Development of a biomarker tissue-array for marine pollution biomonitoring

Supervisor: Urtzi Izagirre, Larraitz Garmendia (PIE-UPV/EHU)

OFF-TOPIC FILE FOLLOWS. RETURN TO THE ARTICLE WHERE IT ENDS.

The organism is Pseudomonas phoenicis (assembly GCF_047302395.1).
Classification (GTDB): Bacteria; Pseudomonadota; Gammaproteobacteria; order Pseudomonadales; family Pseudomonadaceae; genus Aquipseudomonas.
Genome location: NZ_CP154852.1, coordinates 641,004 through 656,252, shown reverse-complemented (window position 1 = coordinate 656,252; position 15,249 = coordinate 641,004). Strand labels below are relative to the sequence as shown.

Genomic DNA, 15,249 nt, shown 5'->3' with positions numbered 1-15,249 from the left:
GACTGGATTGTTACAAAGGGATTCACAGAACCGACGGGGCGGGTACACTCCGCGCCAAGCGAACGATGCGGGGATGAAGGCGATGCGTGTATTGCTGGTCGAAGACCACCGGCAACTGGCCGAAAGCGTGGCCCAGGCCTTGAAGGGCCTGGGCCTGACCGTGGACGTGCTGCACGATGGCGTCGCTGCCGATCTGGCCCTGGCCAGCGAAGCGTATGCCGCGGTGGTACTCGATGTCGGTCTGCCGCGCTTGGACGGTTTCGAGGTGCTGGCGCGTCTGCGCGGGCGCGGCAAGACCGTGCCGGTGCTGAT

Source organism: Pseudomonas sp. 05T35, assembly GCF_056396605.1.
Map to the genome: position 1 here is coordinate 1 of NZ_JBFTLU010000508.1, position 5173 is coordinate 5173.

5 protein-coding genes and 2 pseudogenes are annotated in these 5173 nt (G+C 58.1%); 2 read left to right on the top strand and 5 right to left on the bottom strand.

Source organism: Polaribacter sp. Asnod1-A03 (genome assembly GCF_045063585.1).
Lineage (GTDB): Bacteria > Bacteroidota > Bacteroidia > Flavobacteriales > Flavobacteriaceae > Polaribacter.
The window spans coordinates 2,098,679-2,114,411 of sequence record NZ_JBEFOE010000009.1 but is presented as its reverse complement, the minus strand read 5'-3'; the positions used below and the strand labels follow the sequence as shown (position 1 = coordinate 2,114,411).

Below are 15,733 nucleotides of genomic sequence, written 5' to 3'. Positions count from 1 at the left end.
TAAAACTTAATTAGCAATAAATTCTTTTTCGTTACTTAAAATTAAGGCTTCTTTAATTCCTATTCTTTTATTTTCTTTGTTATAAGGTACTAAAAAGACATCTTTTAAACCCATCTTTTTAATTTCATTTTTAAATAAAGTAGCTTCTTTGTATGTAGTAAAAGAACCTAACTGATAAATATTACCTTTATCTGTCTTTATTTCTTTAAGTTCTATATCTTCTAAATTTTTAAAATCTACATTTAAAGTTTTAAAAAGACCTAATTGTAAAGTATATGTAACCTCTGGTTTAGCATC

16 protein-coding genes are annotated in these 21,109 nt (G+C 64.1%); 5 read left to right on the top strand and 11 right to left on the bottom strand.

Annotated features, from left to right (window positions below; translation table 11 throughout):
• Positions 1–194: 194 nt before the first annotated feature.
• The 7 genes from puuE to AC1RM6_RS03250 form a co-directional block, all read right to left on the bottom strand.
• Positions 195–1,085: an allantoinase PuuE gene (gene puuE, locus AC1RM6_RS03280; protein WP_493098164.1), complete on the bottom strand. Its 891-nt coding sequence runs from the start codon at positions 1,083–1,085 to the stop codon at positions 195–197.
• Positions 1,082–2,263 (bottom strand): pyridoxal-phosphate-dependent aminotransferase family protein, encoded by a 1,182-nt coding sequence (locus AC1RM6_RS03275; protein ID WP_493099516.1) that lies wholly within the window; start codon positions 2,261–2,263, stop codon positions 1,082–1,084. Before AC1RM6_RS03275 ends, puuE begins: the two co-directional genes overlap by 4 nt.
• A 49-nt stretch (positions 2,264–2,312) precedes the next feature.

The application of biomarkers in marine pollution monitoring programmes is recognised by international intergovernmental institutions (ICES/OSPAR, UNEP…). Although detailed Standard Operating Procedures (SOPs) are available for many biomarkers, the development of improved protocols and novel procedures to speed up measurements and to reduce their cost are major challenges at present. For instance, cell and tissue level biomarkers require considerable time and effort, relatively expensive reagents and may be subjected to unpredictable variability between sample batches. Most of these restrains can be overcome with the application of currently available high-throughput technologies such as tissue arrays (TAs). The present investigation is aimed at developing TA approaches suitable for the application of cell and tissue-level biomarkers in sentinel species used in marine pollution monitoring programmes. TAs ensure good preservation (both molecular and structural) of the target tissues and can provide quick and cost-effective protocols (both for frozen and paraffin embedded samples) and homogeneous conditions (e.g. quantity and intensity of staining) for large numbers of samples. In addition, TAs permit easy access to different samples grouped together on one single slide. In order to design and construct TAs on sentinel species, samples from the Biscay Bay Environmental Biospecimen Bank were employed. In the present study, twenty different fish species collected in the last throw from two Oceanography campaigns of the Biscay Bay (2010-2011) and Mytilus galloprovincialis samples from a reference sampling site (Plentzia, Basque Coast) were used. The description of processing instructions to the case of marine species ensured good preservation of samples and confirmed the TA application on the aquatic organisms tested. Preparation of fish TA blocks containing different fish species helped in the screening of potential new sentinel species. A selection of cell and tissue-level biomarkers was included for the TA validation: lysosomal membrane stability, lysosomal structural changes, intracellular neutral lipid accumulation, cell type composition in the digestive gland epithelium and structural changes of digestive alveoli. Among TA advantages, good quality tissue preservation was observed as well as the applicability of biomarkers in the selected tissues and organisms. Those results confirmed the potential of TA to improve the protocols and procedures in marine pollution biomonitoring programmes. The TA technique also demonstrated good preservation of donor blocks from the Biospecimen Bank, which confirms that the applicability of TA could be towards Biospecimen Banking programmes in the close future.